Documentary in Africa needs cross-continental collaborations
THE Durban Film Mart, an annual event held in Durban, South Africa, is a platform that brings together filmmakers, producers, industry professionals, and investors from across Africa and the world. The main purpose is to facilitate networking, co-production opportunities, funding discussions, and project development for African filmmakers. One of the important sessions was a conversation on day 2 by the Africa Real Collective (ARC) on documentary filmmaking titled ‘Cross continental collaborations: Barriers, Catalysts, Successes.”
I was on the panel representing the IREPRESENT Documentary Film Festival Lagos, along with Mandisa Zitha, Festival Director of Encounters International Documentary Festival in Capetown, Reem Haddad of Al Jazeera and moderated by Mohamed Saïd Ouma, of Documentary Africa DoCA.
In my contribution, I spoke of the motivations of the founders of IREP to reimagine the documentary ecosystem in Nigeria. That motivation 13 years ago has been made possible only through the collaboration of many individuals and institutions weaved together by common purpose. It is why I believe that collaboration among documentary film festivals and organizations in Africa is needed to strengthen the impact of documentary cinema across the continent and to create a more vibrant and impactful ecosystem. I offered a few broad ideas on how documentary organizations and creative labs can collaborate better.
The first is in information sharing. We need to Create a platform or network where documentary film festivals and organizations can share information, resources, and best practices. This could include sharing successful event formats, marketing strategies, and outreach initiatives. The DoCA is a great opportunity for exactly that and it needs to exert itself in that pursuit. We need advocacy initiatives to highlight the importance of the documentary filmmaking genre in our continent. We certainly can jointly advocate for better funding opportunities and support from governments and sponsors. Along with that we need to work together to better articulate the challenges and opportunities in the African documentary landscape and share findings to inform strategic decisions and policies.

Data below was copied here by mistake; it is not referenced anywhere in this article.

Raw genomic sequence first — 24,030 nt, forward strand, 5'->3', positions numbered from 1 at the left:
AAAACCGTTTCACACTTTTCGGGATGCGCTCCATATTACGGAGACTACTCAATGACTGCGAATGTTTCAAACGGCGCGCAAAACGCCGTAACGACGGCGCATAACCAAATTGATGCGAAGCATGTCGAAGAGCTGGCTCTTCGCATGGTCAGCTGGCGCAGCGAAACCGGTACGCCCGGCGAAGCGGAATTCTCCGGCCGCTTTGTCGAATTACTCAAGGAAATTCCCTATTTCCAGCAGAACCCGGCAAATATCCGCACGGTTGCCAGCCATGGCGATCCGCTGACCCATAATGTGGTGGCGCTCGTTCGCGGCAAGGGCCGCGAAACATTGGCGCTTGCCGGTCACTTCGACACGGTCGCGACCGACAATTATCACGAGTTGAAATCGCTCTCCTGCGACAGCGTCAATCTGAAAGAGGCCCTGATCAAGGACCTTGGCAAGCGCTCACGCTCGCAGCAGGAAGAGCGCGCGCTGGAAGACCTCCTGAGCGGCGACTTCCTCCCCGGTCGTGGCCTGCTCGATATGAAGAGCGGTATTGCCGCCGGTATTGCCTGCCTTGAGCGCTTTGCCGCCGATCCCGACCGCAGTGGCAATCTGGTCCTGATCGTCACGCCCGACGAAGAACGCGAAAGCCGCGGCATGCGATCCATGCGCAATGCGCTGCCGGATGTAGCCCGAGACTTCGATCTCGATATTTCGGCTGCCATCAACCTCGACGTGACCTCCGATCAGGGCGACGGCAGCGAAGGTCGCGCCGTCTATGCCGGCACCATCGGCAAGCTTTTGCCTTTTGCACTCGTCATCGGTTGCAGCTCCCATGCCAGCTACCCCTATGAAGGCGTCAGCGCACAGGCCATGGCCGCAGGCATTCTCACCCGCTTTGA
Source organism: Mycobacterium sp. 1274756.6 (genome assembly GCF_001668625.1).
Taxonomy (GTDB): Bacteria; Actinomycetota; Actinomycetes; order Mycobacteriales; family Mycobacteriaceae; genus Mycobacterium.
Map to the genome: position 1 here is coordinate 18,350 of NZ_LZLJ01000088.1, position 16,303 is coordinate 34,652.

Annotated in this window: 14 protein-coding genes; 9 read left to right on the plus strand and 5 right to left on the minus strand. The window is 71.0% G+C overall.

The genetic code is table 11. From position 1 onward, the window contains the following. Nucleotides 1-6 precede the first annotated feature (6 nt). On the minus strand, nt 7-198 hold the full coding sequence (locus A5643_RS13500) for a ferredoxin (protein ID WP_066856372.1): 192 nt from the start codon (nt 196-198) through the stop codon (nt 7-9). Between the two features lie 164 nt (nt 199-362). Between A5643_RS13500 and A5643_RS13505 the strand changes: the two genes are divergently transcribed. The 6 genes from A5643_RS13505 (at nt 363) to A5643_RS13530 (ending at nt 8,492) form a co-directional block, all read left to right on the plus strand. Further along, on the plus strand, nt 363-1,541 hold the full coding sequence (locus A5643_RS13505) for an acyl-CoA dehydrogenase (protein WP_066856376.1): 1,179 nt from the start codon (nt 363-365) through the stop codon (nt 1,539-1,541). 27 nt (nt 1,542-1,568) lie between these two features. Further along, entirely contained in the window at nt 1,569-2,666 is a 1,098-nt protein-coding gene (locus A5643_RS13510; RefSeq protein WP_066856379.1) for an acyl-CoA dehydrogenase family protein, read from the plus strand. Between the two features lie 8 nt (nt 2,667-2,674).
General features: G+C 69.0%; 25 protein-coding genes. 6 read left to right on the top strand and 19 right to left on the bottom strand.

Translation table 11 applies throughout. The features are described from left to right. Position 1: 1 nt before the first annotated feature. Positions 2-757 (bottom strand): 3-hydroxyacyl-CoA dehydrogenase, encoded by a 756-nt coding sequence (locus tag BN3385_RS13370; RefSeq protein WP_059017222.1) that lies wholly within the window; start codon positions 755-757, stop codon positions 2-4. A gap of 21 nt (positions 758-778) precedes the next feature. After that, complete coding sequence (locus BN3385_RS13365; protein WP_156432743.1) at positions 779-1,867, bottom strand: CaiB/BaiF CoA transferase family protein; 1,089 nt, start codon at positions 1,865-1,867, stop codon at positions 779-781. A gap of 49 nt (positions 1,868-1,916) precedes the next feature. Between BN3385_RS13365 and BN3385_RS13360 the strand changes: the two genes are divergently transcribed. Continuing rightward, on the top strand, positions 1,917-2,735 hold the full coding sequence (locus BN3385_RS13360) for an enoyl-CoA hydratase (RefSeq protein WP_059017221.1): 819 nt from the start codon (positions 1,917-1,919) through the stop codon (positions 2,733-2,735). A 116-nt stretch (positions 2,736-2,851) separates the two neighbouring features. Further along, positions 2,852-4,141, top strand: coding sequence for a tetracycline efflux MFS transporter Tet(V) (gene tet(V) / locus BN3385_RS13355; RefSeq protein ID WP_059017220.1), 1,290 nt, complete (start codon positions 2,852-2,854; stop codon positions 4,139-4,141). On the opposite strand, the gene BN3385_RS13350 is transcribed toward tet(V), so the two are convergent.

Along with that, documentary institutions in the continent must coordinate better with each other to avoid overlapping schedules and to curate more diverse programming. We can co-curate touring programs that showcase selected documentaries in different regions, reaching a wider audience. Training and skill development is already a key offering in almost all documentary festivals and labs in Africa. We can organize joint workshops, masterclasses, and training sessions, pooling resources to invite experienced global professionals and experts to provide valuable insights and showcase their creative process to our emerging talent.
Finally, we can develop joint mentorship and support programs to nurture our young emerging documentary filmmakers, helping them grow their careers by Initiating collaborative projects that may involve filmmakers and storytellers from different African countries. This will foster cultural exchange and create powerful narratives with broader perspectives and a larger viewership.
Collaboration can be African documentary’s superpower. It is by working together that our film festivals and organizations across the continent can amplify their impact, elevate the visibility of African documentaries, and contribute to the growth and development of the regional documentary communities.
Author: Femi Odugbemi